- - Wednesday, November 10, 2021

It has been about two years since the coronavirus that causes COVID-19 entered the human population, and the world has marked another grim milestone: The global death toll has surpassed more than 5 million people, according to the Johns Hopkins Coronavirus Resource Center.

The deaths include more than 750,000 Americans, of whom roughly 100,000 have died in the past three months despite the availability of effective vaccines and booster shots.

Soon, however, Americans may reach the post-pandemic phase of this nightmarish saga. That is because herd immunity may be on the horizon, said historian John Barry, the author of “The Great Influenza: The Story of the Deadliest Pandemic in History.”

In this episode of History As It Happens, Mr. Barry explains why at least 90% of the U.S. population could soon have at least some immunity to the deadly virus.



“Delta has elbowed aside every other variant. It has done so because it is much more transmissible than the others… and once delta infects someone, you have natural immunity,” Mr. Barry said.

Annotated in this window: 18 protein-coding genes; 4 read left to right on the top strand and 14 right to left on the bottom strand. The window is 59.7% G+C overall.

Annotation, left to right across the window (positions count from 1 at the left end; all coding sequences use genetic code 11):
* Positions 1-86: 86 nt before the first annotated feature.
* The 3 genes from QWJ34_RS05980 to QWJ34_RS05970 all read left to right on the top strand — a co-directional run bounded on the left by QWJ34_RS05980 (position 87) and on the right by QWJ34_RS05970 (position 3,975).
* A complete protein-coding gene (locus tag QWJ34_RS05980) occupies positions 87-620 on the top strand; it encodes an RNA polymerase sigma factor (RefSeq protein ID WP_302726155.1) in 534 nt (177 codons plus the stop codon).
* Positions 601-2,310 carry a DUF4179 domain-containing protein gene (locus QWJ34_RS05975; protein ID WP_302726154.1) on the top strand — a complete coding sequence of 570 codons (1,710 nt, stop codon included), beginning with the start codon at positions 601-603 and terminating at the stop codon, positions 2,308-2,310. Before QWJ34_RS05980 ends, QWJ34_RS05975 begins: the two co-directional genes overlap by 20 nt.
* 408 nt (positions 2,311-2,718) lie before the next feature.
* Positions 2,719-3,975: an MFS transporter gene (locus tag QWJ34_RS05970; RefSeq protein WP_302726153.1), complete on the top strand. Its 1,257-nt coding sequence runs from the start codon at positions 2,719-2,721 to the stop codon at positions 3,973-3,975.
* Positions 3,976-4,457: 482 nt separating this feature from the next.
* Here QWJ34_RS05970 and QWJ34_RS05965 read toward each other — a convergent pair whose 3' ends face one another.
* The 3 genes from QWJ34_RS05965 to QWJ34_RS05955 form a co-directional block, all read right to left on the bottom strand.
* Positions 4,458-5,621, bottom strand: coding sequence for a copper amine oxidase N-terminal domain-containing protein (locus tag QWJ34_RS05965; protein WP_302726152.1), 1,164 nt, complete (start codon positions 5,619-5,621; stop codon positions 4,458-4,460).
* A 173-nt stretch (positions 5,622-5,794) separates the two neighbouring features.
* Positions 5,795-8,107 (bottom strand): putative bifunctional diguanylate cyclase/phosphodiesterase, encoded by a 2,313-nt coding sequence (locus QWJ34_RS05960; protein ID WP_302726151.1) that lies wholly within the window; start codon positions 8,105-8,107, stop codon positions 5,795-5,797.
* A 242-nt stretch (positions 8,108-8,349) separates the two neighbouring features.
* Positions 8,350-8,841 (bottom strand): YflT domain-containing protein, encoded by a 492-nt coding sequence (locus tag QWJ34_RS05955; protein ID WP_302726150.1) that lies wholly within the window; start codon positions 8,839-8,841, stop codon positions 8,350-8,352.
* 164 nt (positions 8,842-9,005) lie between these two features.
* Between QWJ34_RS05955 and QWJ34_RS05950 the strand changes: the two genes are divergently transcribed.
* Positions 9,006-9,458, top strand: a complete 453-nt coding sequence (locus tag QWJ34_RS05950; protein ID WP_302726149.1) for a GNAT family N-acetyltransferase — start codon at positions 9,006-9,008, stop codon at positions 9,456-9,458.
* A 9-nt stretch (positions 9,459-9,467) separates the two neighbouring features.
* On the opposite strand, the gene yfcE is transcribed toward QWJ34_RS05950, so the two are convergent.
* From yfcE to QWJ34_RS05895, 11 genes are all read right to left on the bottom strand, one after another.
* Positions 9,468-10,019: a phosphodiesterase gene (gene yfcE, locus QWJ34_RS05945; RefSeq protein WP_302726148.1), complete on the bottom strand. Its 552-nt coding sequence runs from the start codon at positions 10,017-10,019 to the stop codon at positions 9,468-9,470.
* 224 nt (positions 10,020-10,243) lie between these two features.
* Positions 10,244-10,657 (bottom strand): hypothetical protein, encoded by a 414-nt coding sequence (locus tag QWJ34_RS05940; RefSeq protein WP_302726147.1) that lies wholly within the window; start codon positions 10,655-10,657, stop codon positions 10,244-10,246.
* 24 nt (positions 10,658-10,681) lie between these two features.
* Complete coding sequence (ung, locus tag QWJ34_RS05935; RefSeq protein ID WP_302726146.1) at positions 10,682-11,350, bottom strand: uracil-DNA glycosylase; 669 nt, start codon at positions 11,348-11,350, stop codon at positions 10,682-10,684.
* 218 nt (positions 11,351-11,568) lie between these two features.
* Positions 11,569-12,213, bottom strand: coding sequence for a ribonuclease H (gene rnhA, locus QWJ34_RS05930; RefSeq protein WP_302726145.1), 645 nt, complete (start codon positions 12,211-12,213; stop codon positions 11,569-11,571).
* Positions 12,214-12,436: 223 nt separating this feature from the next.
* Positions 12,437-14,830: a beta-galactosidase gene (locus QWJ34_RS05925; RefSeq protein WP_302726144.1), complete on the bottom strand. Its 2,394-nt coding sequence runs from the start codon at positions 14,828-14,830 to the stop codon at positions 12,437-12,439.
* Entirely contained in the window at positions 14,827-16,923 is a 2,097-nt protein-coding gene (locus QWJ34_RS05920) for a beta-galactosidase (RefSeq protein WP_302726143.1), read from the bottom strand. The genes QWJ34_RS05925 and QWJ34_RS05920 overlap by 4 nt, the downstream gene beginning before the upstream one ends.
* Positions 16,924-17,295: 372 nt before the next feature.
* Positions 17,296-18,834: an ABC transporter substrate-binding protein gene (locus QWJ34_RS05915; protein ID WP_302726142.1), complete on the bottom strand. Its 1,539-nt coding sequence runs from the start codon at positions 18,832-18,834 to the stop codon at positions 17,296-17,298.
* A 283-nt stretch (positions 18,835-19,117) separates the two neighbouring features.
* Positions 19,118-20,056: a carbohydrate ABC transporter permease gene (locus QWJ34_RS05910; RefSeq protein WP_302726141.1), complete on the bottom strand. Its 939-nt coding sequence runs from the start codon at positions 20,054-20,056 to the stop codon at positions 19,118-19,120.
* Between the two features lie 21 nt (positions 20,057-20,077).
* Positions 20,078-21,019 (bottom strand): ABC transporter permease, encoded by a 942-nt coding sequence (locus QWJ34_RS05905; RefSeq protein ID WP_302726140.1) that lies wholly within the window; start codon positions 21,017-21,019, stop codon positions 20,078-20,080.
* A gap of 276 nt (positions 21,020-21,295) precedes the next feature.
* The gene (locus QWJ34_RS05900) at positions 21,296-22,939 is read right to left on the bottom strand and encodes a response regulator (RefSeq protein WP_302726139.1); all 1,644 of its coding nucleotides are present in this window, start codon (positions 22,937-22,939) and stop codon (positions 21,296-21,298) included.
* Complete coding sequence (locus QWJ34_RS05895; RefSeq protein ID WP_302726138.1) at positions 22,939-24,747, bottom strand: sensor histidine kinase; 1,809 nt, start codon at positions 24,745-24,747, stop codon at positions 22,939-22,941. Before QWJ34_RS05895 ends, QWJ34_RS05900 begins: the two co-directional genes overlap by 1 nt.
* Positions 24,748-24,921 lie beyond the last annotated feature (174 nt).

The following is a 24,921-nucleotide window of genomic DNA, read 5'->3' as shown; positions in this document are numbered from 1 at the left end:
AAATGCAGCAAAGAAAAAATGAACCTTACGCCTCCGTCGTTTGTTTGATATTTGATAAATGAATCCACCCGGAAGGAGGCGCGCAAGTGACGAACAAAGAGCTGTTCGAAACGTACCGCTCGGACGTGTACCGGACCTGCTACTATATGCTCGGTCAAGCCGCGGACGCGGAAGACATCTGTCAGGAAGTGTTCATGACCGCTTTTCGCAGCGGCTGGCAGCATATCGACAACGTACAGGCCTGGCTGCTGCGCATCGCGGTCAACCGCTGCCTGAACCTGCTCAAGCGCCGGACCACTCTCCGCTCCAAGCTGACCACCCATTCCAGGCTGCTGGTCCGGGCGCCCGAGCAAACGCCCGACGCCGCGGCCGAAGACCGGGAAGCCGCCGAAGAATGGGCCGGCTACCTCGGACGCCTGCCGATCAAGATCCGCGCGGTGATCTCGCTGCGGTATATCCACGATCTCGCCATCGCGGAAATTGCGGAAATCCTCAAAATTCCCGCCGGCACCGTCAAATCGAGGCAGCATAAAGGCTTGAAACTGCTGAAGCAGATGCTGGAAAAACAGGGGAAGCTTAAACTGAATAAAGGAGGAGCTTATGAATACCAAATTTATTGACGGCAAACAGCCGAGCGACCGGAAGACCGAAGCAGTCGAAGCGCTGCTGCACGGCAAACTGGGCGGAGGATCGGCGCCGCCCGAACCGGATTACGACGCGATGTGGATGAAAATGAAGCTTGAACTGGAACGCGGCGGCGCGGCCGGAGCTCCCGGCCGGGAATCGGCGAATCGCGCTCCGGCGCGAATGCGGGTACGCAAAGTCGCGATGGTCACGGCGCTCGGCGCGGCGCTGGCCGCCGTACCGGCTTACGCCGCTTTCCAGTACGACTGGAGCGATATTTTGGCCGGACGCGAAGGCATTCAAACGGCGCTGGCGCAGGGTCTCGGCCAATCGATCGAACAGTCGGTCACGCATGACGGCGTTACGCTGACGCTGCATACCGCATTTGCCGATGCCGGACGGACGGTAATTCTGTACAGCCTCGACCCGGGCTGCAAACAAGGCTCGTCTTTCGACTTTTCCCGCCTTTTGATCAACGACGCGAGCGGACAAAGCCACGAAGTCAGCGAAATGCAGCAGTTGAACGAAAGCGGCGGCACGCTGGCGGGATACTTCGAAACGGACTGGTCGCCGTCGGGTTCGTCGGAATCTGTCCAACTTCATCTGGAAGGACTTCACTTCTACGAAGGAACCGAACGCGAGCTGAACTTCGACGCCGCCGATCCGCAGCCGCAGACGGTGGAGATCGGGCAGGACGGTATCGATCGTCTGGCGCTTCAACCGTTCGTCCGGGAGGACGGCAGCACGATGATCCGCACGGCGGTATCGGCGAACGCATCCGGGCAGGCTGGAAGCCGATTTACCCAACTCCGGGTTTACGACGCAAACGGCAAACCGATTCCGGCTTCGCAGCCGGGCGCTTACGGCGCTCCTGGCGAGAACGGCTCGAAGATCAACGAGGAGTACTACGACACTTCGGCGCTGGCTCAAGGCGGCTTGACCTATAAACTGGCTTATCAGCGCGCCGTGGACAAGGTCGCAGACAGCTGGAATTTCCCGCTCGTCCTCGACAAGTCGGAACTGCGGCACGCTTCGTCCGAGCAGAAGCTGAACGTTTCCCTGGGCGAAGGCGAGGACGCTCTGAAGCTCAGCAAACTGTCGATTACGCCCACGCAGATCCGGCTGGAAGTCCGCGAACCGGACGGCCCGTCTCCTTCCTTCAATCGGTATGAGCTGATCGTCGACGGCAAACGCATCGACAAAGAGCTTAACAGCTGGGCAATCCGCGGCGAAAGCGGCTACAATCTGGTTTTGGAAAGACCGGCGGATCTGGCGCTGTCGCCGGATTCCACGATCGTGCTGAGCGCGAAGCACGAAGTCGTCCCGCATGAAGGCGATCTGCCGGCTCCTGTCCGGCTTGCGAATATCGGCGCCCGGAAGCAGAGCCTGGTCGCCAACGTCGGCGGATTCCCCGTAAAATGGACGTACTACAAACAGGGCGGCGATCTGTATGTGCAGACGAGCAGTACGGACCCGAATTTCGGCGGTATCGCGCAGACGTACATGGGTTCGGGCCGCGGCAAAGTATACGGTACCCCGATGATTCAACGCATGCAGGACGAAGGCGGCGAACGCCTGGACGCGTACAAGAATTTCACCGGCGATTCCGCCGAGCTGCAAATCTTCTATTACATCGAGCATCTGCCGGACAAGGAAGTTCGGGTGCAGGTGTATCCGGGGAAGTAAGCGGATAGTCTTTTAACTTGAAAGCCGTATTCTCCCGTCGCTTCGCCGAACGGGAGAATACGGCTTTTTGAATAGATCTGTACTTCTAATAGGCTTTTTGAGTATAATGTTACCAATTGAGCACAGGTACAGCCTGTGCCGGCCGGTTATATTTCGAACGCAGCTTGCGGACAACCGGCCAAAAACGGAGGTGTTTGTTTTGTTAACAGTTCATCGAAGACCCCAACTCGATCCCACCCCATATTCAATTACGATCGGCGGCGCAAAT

Sixty-seven percent of the U.S. population has received at least one vaccine dose, and if the current pace of one million daily doses is maintained, the slippery goal of herd immunity could be reached this winter. 

But herd immunity will not be perfect immunity, and as residents of cold-weather states begin to spend more time indoors, the unvaccinated and unmasked will continue to contract the virus and become ill, and many thousands more could die, said Mr. Barry, a distinguished scholar at Tulane University’s School of Public Health and Tropical Medicine.

“To everybody in public health it is so disturbing to see all these unvaccinated people. They are choosing not to be vaccinated because of absurd [reasons]… I’ve seen some quotes of people saying they would feel disloyal to Trump if they got vaccinated. I mean, they’re crazy,” Mr. Barry said.

Of additional concern is that the pandemic continues to rage across other parts of the globe, increasing the possibility of the emergence of new variants that would eventually find their way to the U.S.

For more of Mr. Barry’s remarks about what to expect in a post-pandemic world, listen to this episode of History As It Happens.

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